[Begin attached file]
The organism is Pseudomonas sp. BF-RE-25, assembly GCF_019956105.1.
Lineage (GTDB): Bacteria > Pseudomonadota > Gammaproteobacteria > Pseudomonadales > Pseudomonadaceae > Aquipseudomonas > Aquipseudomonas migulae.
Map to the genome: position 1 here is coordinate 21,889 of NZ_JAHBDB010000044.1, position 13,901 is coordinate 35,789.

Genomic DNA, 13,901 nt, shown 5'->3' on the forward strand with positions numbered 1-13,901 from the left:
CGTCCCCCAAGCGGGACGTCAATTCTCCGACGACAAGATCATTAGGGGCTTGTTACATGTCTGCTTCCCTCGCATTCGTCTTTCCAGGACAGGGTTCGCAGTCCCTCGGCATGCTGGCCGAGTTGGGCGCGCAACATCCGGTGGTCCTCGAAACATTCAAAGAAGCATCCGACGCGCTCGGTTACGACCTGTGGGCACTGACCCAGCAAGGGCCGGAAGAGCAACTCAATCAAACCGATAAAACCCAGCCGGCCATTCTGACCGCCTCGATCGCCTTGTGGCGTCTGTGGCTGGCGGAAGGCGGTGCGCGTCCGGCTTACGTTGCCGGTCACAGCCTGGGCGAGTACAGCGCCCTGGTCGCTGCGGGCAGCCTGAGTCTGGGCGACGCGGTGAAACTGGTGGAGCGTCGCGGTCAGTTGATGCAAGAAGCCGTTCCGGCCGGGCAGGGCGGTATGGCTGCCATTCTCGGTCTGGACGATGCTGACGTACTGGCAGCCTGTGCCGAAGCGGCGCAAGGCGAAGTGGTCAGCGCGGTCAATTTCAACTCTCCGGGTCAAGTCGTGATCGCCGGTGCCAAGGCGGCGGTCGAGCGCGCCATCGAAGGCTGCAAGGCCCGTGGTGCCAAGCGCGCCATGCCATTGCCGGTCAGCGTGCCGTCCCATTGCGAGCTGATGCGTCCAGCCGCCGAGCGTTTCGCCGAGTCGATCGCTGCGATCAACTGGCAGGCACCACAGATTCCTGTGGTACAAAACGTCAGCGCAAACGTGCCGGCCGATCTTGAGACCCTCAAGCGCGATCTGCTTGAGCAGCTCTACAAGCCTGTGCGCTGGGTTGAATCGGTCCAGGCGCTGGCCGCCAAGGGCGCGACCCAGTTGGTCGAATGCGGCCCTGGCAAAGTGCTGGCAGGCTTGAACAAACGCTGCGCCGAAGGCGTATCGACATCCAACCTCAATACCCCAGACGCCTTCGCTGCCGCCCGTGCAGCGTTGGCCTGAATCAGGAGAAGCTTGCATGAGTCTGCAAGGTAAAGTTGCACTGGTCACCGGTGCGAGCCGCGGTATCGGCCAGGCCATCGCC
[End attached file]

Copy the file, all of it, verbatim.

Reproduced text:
The organism is Pseudomonas sp. BF-RE-25, assembly GCF_019956105.1.
Lineage (GTDB): Bacteria > Pseudomonadota > Gammaproteobacteria > Pseudomonadales > Pseudomonadaceae > Aquipseudomonas > Aquipseudomonas migulae.
Map to the genome: position 1 here is coordinate 21,889 of NZ_JAHBDB010000044.1, position 13,901 is coordinate 35,789.

Genomic DNA, 13,901 nt, shown 5'->3' on the forward strand with positions numbered 1-13,901 from the left:
CGTCCCCCAAGCGGGACGTCAATTCTCCGACGACAAGATCATTAGGGGCTTGTTACATGTCTGCTTCCCTCGCATTCGTCTTTCCAGGACAGGGTTCGCAGTCCCTCGGCATGCTGGCCGAGTTGGGCGCGCAACATCCGGTGGTCCTCGAAACATTCAAAGAAGCATCCGACGCGCTCGGTTACGACCTGTGGGCACTGACCCAGCAAGGGCCGGAAGAGCAACTCAATCAAACCGATAAAACCCAGCCGGCCATTCTGACCGCCTCGATCGCCTTGTGGCGTCTGTGGCTGGCGGAAGGCGGTGCGCGTCCGGCTTACGTTGCCGGTCACAGCCTGGGCGAGTACAGCGCCCTGGTCGCTGCGGGCAGCCTGAGTCTGGGCGACGCGGTGAAACTGGTGGAGCGTCGCGGTCAGTTGATGCAAGAAGCCGTTCCGGCCGGGCAGGGCGGTATGGCTGCCATTCTCGGTCTGGACGATGCTGACGTACTGGCAGCCTGTGCCGAAGCGGCGCAAGGCGAAGTGGTCAGCGCGGTCAATTTCAACTCTCCGGGTCAAGTCGTGATCGCCGGTGCCAAGGCGGCGGTCGAGCGCGCCATCGAAGGCTGCAAGGCCCGTGGTGCCAAGCGCGCCATGCCATTGCCGGTCAGCGTGCCGTCCCATTGCGAGCTGATGCGTCCAGCCGCCGAGCGTTTCGCCGAGTCGATCGCTGCGATCAACTGGCAGGCACCACAGATTCCTGTGGTACAAAACGTCAGCGCAAACGTGCCGGCCGATCTTGAGACCCTCAAGCGCGATCTGCTTGAGCAGCTCTACAAGCCTGTGCGCTGGGTTGAATCGGTCCAGGCGCTGGCCGCCAAGGGCGCGACCCAGTTGGTCGAATGCGGCCCTGGCAAAGTGCTGGCAGGCTTGAACAAACGCTGCGCCGAAGGCGTATCGACATCCAACCTCAATACCCCAGACGCCTTCGCTGCCGCCCGTGCAGCGTTGGCCTGAATCAGGAGAAGCTTGCATGAGTCTGCAAGGTAAAGTTGCACTGGTCACCGGTGCGAGCCGCGGTATCGGCCAGGCCATCGCC